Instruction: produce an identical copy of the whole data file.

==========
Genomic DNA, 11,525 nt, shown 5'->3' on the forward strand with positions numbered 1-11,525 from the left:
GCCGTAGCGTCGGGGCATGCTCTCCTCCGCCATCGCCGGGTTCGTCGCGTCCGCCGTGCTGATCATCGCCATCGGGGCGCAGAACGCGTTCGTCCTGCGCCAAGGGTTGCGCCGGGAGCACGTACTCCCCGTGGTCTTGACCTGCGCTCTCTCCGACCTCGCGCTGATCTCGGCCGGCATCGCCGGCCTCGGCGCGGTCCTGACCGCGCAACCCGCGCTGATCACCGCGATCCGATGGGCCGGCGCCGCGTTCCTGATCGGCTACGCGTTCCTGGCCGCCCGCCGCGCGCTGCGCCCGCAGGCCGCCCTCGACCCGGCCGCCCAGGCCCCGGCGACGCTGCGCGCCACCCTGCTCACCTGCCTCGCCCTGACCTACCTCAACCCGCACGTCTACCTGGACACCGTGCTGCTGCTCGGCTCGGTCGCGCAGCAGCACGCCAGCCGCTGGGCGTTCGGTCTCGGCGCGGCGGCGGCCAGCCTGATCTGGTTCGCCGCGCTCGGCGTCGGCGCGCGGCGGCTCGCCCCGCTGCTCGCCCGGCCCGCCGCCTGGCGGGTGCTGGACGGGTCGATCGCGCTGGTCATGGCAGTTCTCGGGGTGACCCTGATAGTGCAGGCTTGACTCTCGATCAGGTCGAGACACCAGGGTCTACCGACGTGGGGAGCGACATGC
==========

Genomic DNA, 11,525 nt, shown 5'->3' on the forward strand with positions numbered 1-11,525 from the left:
GCCGTAGCGTCGGGGCATGCTCTCCTCCGCCATCGCCGGGTTCGTCGCGTCCGCCGTGCTGATCATCGCCATCGGGGCGCAGAACGCGTTCGTCCTGCGCCAAGGGTTGCGCCGGGAGCACGTACTCCCCGTGGTCTTGACCTGCGCTCTCTCCGACCTCGCGCTGATCTCGGCCGGCATCGCCGGCCTCGGCGCGGTCCTGACCGCGCAACCCGCGCTGATCACCGCGATCCGATGGGCCGGCGCCGCGTTCCTGATCGGCTACGCGTTCCTGGCCGCCCGCCGCGCGCTGCGCCCGCAGGCCGCCCTCGACCCGGCCGCCCAGGCCCCGGCGACGCTGCGCGCCACCCTGCTCACCTGCCTCGCCCTGACCTACCTCAACCCGCACGTCTACCTGGACACCGTGCTGCTGCTCGGCTCGGTCGCGCAGCAGCACGCCAGCCGCTGGGCGTTCGGTCTCGGCGCGGCGGCGGCCAGCCTGATCTGGTTCGCCGCGCTCGGCGTCGGCGCGCGGCGGCTCGCCCCGCTGCTCGCCCGGCCCGCCGCCTGGCGGGTGCTGGACGGGTCGATCGCGCTGGTCATGGCAGTTCTCGGGGTGACCCTGATAGTGCAGGCTTGACTCTCGATCAGGTCGAGACACCAGGGTCTACCGACGTGGGGAGCGACATGC